On May 6, 1950, a fire ripped through Rimouski, destroying 319 homes. Also known as The Red Night, the fire started in the lumber yard of the Price Brothers and spread quickly due to strong winds. A memorial park was erected near the cathedral which was spared during the fire. Today, the park is a quiet place to relax and is also used for local events.
rue saint-germain ouest beside cathédral saint-germain
parc national du bic
This national park is comprised of mountains, capes, and bays. It’s home to rare plants, and hiking and biking trails. In summer, seals can be seen basking in the sun just off the shore, and the park’s camping sites fill up quickly. In winter, there is cross-country skiing, snowshoeing, fat biking, and snow tubing. The daily access fee for the park is $9.25 CAD, and equipment rentals are available from the Rivière-du-Sud-Ouest entrance. Be sure to stop by Ferme Rioux, which is a discovery and visitor centre.
3382, route 132 ouest • 418-736-5035 • sepaq.com
jardins de métis
Jardins de Métis is located in Grand-Métis, which is about 30 minutes east of Rimouski, and definitely worth the drive. The Redford Gardens are breathtaking, and one could easily spend a day exploring the fourteen small English-style gardens, relaxing by the pond, and admiring the outdoor art. It’s a culinary destination as well, with a garden café, bistro-refreshment bar, and a restaurant at Villa Estevan Lodge. It’s open from mid-June to mid-October.
200, route 132 • grand-métis • 418-775-2222 • jardinsdemetis.com
climbing at riki bloc
Riki Bloc is a cooperative climbing centre with an indoor climbing wall, as well as a boutique. You don’t have to be a member to enjoy the climbing wall, and they offer day passes for under $20 CAD, which is fabulous. Climbing lessons are also available.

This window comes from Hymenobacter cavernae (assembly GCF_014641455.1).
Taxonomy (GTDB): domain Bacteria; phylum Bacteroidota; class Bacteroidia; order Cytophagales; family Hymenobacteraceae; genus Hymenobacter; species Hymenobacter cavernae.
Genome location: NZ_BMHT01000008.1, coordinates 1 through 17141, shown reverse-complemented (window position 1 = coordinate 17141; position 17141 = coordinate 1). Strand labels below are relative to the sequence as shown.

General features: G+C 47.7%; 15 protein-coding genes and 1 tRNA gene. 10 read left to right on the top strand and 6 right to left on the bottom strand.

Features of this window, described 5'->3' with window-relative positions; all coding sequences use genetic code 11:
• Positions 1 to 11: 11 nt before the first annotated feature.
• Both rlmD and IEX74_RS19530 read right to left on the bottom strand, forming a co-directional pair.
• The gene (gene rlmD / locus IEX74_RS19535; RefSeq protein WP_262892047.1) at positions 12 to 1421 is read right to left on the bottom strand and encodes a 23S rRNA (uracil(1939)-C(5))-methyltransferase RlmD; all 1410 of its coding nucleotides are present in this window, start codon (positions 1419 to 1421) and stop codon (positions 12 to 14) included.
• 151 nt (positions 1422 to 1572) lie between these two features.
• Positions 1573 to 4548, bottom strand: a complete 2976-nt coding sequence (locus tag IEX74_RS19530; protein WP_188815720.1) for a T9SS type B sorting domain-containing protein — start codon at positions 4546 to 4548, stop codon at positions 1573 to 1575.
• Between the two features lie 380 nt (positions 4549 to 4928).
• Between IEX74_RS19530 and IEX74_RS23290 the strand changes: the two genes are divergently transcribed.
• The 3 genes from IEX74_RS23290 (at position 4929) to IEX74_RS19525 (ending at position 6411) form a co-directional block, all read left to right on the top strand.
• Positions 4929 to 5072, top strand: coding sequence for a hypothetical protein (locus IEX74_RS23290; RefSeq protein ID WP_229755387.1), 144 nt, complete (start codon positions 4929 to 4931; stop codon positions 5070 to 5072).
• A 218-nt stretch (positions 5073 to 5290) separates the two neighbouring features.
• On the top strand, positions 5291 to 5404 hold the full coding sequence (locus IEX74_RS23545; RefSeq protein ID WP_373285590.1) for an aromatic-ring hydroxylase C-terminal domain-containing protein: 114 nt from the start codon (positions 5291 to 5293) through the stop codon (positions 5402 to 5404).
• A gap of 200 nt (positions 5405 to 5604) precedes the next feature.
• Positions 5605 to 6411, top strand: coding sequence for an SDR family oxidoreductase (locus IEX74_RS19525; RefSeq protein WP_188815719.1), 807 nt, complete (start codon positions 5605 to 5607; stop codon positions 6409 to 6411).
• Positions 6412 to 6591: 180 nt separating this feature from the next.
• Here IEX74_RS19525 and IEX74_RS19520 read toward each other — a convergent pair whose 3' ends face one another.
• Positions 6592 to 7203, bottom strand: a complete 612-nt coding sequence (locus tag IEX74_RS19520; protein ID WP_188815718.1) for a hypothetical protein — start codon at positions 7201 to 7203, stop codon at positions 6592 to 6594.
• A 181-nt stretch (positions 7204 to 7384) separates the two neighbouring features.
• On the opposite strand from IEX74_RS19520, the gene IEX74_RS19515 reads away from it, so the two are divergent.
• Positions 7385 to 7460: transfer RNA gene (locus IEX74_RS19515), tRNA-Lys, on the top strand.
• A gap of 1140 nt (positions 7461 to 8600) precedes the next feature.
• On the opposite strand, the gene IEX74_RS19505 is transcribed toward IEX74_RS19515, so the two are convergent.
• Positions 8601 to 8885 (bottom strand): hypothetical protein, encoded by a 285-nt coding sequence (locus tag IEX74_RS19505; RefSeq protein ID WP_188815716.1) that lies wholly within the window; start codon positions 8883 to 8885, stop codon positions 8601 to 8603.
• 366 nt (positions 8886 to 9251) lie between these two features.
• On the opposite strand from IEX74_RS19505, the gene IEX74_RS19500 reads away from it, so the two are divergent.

217 ave belzile • 418-721-7662 • rikibloc.com
The park is on the west side of the Rimouski River and is a popular spot with families, and outdoor lovers. In summer, run or walk on the paths, check out the sculptures by Roger Langevin and enjoy the peaceful river view. On Sundays, enjoying a picnic while listening to live music is peak summer goals. In winter, the park is used for cross-country skiing, sledding, and ice skating. It’s free and pets are allowed, as long as they are on a leash.
400, boulevard de la rivière • ville.rimouski.qc.ca
nibble on delicate desserts at pâtisseries et gourmandises d’olivier
Rimouski is home to several delicious pâtisseries, boulangeries, and restaurants, including Pâtisseries et Gourmandises d’Olivier. I’ve written a little about Olivier and his yummy creations before, but I could not help adding his pâtisserie to this list as well because, yes, you should go!
102, rue saint-germain est • 418-727-6564 • patisseriesdolivier.com
A beautiful performing arts centre near Cathédral Saint-Germain, Spect’Art is known for its robust arts program throughout the year. They have everything from comedians, and film screenings to dance and a variety of musicians. Tickets are generally under $50 CAD.
25 rue saint-germain ouest • 418-724-0800 • spectart.com
hiking the coast rails
There are a couple of coastal hiking trails to enjoy in Rimouski, one running along the shore of the Saint-Lawrence River, and the other along the Rimouski River. Both are on the west side (left) of where the Rimouski River spills into the Saint-Lawrence. The trails are low-impact.
west side of the rimouski river, where it meets the saint-lawrence
visit a spa
There are a couple of spa places in Rimouski. Talon is a small spa with a sauna, hammam, whirlpools, and massage treatments that can be reserved for 3 hours, for only $40 CAD. Noah Spa is located across from Hôtel Gouverneur Rimouski. It has watergenic spa pools, a dry sauna, and a hammam. Spend a half day for $50 to $60 CAD or a full day for $74 to $88 CAD.
talon spa • 319 rue saint-germain est • 418-724-3626 | noah spa • 115 rue des gouverneurs • 581-824-6400